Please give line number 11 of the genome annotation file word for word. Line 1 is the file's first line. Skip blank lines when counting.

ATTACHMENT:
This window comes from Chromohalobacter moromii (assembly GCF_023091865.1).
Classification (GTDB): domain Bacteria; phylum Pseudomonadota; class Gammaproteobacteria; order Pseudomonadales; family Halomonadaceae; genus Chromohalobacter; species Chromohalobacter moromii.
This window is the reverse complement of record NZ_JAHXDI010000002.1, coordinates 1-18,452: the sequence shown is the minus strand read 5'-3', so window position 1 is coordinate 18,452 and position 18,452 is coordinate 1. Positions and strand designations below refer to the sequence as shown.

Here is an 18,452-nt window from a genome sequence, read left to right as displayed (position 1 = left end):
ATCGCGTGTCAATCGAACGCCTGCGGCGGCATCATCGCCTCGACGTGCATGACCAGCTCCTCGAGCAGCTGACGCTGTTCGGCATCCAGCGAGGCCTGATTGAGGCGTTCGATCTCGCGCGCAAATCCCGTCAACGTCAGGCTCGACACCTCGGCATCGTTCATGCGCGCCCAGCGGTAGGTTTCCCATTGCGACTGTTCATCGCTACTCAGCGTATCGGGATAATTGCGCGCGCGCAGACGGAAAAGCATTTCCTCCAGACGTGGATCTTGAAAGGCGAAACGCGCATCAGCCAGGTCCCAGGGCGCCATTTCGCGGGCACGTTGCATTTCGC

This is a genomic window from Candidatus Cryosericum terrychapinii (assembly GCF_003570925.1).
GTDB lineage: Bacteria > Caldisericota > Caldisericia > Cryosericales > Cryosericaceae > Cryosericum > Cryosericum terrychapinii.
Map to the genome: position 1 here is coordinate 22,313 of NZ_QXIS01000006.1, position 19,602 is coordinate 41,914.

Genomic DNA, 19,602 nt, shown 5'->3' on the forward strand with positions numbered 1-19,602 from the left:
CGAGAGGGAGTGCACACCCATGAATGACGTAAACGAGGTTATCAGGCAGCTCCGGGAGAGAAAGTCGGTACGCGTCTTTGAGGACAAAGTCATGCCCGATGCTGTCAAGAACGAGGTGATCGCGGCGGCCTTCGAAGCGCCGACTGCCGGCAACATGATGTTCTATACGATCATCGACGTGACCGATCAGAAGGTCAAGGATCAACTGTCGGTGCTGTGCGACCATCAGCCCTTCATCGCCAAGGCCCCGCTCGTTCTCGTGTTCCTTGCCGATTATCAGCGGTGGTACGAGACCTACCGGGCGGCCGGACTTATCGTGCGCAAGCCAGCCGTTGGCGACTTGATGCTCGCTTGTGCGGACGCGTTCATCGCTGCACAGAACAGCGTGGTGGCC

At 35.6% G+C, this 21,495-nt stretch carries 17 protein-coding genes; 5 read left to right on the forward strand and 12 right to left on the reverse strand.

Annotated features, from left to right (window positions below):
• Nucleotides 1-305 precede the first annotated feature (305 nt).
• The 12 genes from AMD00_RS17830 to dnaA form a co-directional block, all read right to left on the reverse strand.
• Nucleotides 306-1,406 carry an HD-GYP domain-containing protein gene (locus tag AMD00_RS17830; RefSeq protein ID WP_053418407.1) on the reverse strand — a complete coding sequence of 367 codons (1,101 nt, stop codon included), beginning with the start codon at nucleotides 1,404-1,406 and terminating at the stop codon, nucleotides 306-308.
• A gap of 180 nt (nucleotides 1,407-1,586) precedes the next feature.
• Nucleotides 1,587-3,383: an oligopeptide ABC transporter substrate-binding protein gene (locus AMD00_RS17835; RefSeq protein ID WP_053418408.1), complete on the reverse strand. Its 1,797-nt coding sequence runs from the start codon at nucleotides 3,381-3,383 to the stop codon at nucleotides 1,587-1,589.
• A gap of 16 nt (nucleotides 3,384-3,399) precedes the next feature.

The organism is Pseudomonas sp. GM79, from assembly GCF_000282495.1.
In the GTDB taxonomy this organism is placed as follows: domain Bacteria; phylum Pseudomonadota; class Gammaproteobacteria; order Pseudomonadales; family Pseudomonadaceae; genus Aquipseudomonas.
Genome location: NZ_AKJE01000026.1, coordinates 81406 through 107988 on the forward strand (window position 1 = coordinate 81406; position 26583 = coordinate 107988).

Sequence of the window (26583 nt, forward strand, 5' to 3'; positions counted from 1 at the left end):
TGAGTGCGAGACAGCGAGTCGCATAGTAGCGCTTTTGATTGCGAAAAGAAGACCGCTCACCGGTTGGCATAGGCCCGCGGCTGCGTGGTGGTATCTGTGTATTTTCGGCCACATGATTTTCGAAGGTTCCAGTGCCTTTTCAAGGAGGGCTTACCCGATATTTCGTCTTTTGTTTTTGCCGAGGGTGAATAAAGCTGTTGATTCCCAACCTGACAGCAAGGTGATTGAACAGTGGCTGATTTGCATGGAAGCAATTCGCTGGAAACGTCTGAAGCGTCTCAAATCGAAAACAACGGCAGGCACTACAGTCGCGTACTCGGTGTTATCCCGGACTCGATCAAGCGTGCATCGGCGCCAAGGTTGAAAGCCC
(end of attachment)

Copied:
At 35.6% G+C, this 21,495-nt stretch carries 17 protein-coding genes; 5 read left to right on the forward strand and 12 right to left on the reverse strand.